Moreover, it uses a nontraditional funding platform. Project Rise is a part of a federal Social Innovation Fund (SIF) grant to the Mayor’s Fund and CEO. CEO also won the Innovations in American Government Award from Harvard Kennedy School’s Ash Center for Democratic Governance and Innovation in 2012. Through SIF, Project Rise is supported by both public and private resources — where each federal dollar is matched by private and local contributors, and this system helps stretch the federal dollars to support services to a greater number of participants. Workforce development, particularly for young people, is certainly an issue in which public, private, and nonprofit sectors must work together, and SIF funding exemplifies this cooperative approach. Additionally, the federal SIF rules require programs to be evaluated, and to thus build the broader evidence base. Below, we discuss the results of the Project Rise evaluation.

Project Rise also invested in longer hours of HSE instruction than many similar programs. Project Rise participants engaged in an average of 160 HSE instructional hours in comparison to an average of 60 hours in a traditional HSE program. While this decision means greater time commitment, the preparation of graduates is better ensured.

What Can We Learn?

In October of 2015, research and evaluation firm MDRC issued the findings from its implementation and outcomes evaluation of Project Rise. The report touches on some of the challenges and opportunities in running this type of program.

Most people would expect participants to enroll in Project Rise because they wanted a paid internship. However, participants actually tended to be most attracted by the education component and the desire to earn their HSE.

The challenge of getting participants to pursue the program as planned is notable. Forty percent of the participants exited before the end of the 12-month period. Many of them faced life struggles that are beyond the program’s control including childcare (a particularly acute challenge) and housing instability. For any program to succeed, providers and policymakers must consider how to generate a supporting environment beyond the design of the program itself.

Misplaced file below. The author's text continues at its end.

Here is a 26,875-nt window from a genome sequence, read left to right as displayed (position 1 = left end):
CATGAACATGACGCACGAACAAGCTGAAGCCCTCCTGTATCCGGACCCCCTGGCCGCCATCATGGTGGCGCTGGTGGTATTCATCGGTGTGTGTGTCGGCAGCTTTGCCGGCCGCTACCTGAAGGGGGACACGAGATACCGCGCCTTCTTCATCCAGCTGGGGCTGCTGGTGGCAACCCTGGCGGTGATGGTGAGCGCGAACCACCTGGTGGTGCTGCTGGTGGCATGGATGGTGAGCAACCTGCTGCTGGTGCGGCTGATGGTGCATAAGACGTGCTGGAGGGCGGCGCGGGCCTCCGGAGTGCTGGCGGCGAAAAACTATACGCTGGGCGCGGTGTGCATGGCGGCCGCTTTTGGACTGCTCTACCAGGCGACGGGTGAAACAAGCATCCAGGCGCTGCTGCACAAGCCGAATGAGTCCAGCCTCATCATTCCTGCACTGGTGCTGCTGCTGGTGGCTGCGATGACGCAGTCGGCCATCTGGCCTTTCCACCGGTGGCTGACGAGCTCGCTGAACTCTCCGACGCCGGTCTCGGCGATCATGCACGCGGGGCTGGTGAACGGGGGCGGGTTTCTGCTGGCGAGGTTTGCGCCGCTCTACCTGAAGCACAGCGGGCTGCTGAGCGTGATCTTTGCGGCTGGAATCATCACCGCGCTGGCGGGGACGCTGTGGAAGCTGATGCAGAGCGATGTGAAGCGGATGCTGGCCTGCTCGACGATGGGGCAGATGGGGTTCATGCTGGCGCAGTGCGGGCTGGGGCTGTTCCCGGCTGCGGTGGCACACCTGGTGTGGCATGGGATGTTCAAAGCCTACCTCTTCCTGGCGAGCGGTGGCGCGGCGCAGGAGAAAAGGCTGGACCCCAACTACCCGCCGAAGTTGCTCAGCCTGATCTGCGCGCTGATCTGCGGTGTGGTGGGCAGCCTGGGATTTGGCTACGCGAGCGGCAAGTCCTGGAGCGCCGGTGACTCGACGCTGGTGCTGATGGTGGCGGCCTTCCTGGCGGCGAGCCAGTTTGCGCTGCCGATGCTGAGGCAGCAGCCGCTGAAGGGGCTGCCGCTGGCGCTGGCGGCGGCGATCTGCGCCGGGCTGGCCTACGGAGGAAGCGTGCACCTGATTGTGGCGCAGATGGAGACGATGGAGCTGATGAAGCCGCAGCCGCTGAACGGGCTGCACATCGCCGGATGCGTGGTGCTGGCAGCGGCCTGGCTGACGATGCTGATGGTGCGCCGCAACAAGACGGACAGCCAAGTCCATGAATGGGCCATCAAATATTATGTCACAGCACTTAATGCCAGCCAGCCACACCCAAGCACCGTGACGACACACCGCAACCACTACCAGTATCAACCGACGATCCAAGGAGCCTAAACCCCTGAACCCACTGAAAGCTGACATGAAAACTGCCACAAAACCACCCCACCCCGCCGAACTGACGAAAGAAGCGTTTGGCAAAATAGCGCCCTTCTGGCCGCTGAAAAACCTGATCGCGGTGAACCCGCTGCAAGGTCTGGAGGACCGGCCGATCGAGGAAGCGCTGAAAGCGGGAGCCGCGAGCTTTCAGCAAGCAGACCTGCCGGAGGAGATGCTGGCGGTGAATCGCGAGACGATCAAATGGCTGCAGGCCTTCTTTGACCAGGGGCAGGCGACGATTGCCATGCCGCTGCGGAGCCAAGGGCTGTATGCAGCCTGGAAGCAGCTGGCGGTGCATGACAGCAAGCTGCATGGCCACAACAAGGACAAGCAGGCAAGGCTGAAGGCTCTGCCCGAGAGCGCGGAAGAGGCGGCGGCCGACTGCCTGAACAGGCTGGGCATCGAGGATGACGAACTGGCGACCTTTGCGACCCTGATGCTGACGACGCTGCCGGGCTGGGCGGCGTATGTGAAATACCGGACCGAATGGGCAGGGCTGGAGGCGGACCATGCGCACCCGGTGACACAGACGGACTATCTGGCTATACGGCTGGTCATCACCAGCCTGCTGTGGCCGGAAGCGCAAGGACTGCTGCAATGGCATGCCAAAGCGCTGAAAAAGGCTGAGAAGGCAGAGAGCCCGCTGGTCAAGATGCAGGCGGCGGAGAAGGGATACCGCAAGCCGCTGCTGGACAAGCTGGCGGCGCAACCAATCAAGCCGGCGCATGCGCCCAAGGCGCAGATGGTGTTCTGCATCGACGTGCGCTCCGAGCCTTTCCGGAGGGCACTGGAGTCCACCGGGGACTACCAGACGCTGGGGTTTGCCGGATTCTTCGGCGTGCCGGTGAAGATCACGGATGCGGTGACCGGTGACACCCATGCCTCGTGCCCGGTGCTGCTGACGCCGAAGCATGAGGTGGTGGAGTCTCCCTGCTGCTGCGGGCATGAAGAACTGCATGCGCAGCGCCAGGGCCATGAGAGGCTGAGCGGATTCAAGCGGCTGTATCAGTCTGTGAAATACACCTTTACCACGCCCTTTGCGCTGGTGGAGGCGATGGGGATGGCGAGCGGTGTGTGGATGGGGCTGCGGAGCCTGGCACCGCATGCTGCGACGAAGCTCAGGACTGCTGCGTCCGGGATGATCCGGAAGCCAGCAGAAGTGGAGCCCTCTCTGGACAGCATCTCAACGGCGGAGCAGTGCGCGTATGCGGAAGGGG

Like any program, Project Rise faces the question of how to measure impact, which is an especially challenging question since the evaluation was not an impact study. MDRC suggests that we might want to think about the progress participants have in communications skills or intermediate academic growth measurements, as they progress towards their HSE diplomas. Additionally, a sizable fraction of participants (about a quarter in the evaluation and likely higher over the life of the program) earned their HSE and a similar fraction transitioned to unsubsidized employment. MDRC is currently conducting impact evaluations of similar programs, and these evaluations will hopefully give the field a better idea of whether these strategies work.

Regardless of the implementation challenges, we should not give up trying to engage disconnected youth and connect them back to the workforce or education system. With programs like Project Rise, we must continue opening pathways to prosperity for young people.

The views expressed in the Government Innovators Network blog are those of the individual author(s) and do not necessarily reflect those of the Ash Center for Democratic Governance and Innovation, the John F. Kennedy School of Government, or of Harvard University.